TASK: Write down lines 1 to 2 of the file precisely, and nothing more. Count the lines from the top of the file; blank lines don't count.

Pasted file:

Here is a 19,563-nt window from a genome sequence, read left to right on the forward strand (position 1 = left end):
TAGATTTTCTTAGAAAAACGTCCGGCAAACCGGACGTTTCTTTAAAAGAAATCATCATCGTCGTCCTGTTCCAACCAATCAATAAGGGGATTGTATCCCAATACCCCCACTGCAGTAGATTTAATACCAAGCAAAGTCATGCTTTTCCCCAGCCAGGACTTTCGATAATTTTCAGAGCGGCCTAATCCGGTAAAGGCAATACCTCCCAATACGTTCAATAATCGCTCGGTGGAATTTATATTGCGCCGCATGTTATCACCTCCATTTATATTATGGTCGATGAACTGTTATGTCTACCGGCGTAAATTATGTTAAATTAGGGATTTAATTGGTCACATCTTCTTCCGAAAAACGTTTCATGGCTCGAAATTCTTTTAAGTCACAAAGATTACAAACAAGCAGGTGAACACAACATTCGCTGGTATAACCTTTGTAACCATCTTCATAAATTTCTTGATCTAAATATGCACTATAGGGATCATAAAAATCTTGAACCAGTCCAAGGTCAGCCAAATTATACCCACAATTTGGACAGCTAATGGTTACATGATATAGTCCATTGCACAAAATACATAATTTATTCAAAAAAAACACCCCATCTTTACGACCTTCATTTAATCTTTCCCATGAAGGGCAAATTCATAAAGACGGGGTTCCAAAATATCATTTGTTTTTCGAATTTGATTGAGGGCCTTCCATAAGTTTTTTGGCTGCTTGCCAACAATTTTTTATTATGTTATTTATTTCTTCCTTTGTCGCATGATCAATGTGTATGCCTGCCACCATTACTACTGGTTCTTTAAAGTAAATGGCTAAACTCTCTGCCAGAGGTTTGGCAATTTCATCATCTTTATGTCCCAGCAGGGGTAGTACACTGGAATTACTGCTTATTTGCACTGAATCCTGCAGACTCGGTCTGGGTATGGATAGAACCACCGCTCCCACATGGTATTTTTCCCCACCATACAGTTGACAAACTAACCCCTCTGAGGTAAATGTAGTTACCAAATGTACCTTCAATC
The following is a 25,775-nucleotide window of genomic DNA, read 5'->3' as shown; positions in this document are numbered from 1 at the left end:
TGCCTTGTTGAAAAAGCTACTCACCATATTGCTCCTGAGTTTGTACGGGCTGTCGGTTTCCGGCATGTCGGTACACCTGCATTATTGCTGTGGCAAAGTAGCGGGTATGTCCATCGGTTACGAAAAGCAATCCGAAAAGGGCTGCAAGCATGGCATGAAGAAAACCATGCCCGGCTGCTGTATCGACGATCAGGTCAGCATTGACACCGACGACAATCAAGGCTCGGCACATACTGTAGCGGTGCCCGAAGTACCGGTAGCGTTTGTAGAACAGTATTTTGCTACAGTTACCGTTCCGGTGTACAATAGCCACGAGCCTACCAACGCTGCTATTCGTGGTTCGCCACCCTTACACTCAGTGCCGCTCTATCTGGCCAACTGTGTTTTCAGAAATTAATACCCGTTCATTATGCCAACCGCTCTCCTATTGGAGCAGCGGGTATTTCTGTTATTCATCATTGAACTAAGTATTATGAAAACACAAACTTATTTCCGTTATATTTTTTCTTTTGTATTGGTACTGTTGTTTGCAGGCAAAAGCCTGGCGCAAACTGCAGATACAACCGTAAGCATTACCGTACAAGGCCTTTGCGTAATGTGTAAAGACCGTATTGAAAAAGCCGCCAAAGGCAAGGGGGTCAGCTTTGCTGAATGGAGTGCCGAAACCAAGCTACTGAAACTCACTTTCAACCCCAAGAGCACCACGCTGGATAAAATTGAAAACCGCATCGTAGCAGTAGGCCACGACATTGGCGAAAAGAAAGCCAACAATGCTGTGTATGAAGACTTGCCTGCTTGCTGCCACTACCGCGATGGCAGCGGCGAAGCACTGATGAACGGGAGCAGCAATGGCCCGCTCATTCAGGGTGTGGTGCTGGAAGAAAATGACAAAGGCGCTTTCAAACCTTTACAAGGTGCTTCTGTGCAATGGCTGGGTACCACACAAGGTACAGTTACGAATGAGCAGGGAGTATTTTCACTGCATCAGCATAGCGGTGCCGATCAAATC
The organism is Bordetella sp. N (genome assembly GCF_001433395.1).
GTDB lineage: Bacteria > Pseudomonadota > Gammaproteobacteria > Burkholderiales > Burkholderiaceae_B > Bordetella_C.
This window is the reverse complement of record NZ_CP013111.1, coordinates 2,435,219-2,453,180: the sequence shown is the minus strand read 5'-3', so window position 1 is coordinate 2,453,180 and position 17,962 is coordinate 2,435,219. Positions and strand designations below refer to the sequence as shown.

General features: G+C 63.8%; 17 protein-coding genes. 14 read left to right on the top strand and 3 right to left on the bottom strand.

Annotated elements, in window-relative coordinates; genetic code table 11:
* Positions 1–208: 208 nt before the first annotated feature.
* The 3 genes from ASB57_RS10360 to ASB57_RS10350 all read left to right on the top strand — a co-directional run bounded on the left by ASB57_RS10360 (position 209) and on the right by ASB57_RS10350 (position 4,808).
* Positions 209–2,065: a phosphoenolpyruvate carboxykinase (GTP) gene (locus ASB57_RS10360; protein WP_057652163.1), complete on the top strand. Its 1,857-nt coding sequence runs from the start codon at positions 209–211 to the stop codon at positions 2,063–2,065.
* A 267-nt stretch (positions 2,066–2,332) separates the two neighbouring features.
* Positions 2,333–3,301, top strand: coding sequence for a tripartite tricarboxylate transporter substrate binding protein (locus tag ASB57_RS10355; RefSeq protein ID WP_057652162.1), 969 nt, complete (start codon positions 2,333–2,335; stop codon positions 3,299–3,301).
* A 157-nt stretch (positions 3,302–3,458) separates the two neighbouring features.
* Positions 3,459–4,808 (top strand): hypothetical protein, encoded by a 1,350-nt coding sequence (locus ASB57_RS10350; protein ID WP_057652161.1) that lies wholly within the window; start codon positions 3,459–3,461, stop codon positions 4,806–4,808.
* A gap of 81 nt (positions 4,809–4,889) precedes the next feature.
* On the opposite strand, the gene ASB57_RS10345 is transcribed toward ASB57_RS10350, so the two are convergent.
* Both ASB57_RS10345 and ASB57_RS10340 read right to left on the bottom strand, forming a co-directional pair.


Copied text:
Here is a 19,563-nt window from a genome sequence, read left to right on the forward strand (position 1 = left end):
TAGATTTTCTTAGAAAAACGTCCGGCAAACCGGACGTTTCTTTAAAAGAAATCATCATCGTCGTCCTGTTCCAACCAATCAATAAGGGGATTGTATCCCAATACCCCCACTGCAGTAGATTTAATACCAAGCAAAGTCATGCTTTTCCCCAGCCAGGACTTTCGATAATTTTCAGAGCGGCCTAATCCGGTAAAGGCAATACCTCCCAATACGTTCAATAATCGCTCGGTGGAATTTATATTGCGCCGCATGTTATCACCTCCATTTATATTATGGTCGATGAACTGTTATGTCTACCGGCGTAAATTATGTTAAATTAGGGATTTAATTGGTCACATCTTCTTCCGAAAAACGTTTCATGGCTCGAAATTCTTTTAAGTCACAAAGATTACAAACAAGCAGGTGAACACAACATTCGCTGGTATAACCTTTGTAACCATCTTCATAAATTTCTTGATCTAAATATGCACTATAGGGATCATAAAAATCTTGAACCAGTCCAAGGTCAGCCAAATTATACCCACAATTTGGACAGCTAATGGTTACATGATATAGTCCATTGCACAAAATACATAATTTATTCAAAAAAAACACCCCATCTTTACGACCTTCATTTAATCTTTCCCATGAAGGGCAAATTCATAAAGACGGGGTTCCAAAATATCATTTGTTTTTCGAATTTGATTGAGGGCCTTCCATAAGTTTTTTGGCTGCTTGCCAACAATTTTTTATTATGTTATTTATTTCTTCCTTTGTCGCATGATCAATGTGTATGCCTGCCACCATTACTACTGGTTCTTTAAAGTAAATGGCTAAACTCTCTGCCAGAGGTTTGGCAATTTCATCATCTTTATGTCCCAGCAGGGGTAGTACACTGGAATTACTGCTTATTTGCACTGAATCCTGCAGACTCGGTCTGGGTATGGATAGAACCACCGCTCCCACATGGTATTTTTCCCCACCATACAGTTGACAAACTAACCCCTCTGAGGTAAATGTAGTTACCAAATGTACCTTCAATC